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Fractal frontiers in cardiovascular magnetic resonance: towards clinical implementation.

Captur G, Karperien AL, Li C, Zemrak F, Tobon-Gomez C, Gao X, Bluemke DA, Elliott PM, Petersen SE, Moon JC - J Cardiovasc Magn Reson (2015)

Bottom Line: Many of the structures and parameters that are detected, measured and reported in cardiovascular magnetic resonance (CMR) have at least some properties that are fractal, meaning complex and self-similar at different scales.To date however, there has been little use of fractal geometry in CMR; by comparison, many more applications of fractal analysis have been published in MR imaging of the brain.This review explains the fundamental principles of fractal geometry, places the fractal dimension into a meaningful context within the realms of Euclidean and topological space, and defines its role in digital image processing.It summarises the basic mathematics, highlights strengths and potential limitations of its application to biomedical imaging, shows key current examples and suggests a simple route for its successful clinical implementation by the CMR community.By simplifying some of the more abstract concepts of deterministic fractals, this review invites CMR scientists (clinicians, technologists, physicists) to experiment with fractal analysis as a means of developing the next generation of intelligent quantitative cardiac imaging tools.

View Article: PubMed Central - PubMed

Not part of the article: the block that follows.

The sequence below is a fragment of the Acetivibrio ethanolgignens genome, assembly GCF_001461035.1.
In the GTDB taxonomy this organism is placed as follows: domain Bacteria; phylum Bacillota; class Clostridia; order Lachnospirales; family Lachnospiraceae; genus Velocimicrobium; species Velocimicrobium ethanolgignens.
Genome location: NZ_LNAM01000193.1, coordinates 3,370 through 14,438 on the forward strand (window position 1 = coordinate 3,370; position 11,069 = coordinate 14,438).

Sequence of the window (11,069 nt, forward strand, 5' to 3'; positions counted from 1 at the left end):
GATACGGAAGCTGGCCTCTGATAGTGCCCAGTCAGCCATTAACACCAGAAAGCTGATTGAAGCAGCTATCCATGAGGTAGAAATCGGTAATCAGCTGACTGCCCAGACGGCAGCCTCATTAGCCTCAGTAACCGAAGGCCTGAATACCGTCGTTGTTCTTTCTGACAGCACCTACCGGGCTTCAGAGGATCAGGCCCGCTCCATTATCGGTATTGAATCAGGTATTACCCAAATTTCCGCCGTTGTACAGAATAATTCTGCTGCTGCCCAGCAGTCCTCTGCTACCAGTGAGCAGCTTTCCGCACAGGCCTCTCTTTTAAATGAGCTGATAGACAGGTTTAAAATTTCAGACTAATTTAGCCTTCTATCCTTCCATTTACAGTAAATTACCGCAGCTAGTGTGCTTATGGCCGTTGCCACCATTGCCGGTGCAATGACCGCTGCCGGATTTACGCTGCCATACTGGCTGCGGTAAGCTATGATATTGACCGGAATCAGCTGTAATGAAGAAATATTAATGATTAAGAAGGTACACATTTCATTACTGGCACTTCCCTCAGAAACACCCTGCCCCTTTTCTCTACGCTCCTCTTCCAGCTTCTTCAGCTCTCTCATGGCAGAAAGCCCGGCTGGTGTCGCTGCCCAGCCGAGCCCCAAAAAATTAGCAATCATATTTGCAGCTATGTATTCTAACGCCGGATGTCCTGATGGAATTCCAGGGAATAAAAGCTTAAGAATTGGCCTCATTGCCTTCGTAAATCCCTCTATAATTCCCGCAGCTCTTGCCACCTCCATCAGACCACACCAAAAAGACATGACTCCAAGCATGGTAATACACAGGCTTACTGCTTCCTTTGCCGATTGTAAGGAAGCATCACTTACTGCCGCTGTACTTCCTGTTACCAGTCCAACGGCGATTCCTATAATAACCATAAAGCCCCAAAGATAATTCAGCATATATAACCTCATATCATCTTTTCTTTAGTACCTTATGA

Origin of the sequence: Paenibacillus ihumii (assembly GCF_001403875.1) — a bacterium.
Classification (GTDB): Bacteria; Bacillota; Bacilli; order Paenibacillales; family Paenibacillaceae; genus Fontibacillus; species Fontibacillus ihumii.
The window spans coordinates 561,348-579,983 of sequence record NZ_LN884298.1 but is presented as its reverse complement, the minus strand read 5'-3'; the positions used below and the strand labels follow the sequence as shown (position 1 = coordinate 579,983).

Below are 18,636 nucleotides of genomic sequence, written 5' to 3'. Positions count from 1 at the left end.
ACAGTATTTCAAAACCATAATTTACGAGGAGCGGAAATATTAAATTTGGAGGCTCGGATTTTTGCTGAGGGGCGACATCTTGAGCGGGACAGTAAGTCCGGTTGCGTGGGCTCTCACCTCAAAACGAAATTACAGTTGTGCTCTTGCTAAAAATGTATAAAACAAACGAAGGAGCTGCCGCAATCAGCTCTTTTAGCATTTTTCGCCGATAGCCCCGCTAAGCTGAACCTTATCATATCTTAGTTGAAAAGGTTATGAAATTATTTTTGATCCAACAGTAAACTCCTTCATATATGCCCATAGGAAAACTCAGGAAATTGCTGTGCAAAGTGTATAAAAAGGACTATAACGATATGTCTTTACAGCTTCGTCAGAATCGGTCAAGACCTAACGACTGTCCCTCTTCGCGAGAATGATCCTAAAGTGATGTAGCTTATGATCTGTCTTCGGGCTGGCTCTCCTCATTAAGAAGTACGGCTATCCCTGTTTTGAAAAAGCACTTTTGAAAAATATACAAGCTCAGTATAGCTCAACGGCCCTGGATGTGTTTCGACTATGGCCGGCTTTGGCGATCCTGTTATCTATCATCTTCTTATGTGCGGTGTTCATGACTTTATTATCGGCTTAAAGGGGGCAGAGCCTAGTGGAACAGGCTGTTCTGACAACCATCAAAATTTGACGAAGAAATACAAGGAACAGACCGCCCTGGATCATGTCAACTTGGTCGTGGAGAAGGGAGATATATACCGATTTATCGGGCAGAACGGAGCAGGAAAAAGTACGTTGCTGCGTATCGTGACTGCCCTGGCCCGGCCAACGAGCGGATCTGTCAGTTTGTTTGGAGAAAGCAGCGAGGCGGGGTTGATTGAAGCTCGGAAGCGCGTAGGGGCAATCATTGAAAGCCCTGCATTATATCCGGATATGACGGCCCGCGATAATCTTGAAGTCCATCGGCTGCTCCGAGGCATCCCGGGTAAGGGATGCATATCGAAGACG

Affiliation: UCL Institute of Cardiovascular Science, University College London, Gower Street, London, WC1E 6BT, UK. gabriella.captur.11@ucl.ac.uk.

ABSTRACT
Many of the structures and parameters that are detected, measured and reported in cardiovascular magnetic resonance (CMR) have at least some properties that are fractal, meaning complex and self-similar at different scales. To date however, there has been little use of fractal geometry in CMR; by comparison, many more applications of fractal analysis have been published in MR imaging of the brain.This review explains the fundamental principles of fractal geometry, places the fractal dimension into a meaningful context within the realms of Euclidean and topological space, and defines its role in digital image processing. It summarises the basic mathematics, highlights strengths and potential limitations of its application to biomedical imaging, shows key current examples and suggests a simple route for its successful clinical implementation by the CMR community.By simplifying some of the more abstract concepts of deterministic fractals, this review invites CMR scientists (clinicians, technologists, physicists) to experiment with fractal analysis as a means of developing the next generation of intelligent quantitative cardiac imaging tools.

No MeSH data available.


Related in: MedlinePlus

Exact self-similar elements cannot always be recognized in naturally occurring fractals. The spiral galaxy (a) is an example of a large-scale fractal in the physical world. Biology is full of fractal objects: from the whorls of molluscs (b), to the woven lattice of human cancellous bone (c); from the branching pulmonary arterial tree (d) to the trabeculated apex of the left ventricle (e). CMR = cardiovascular magnetic resonance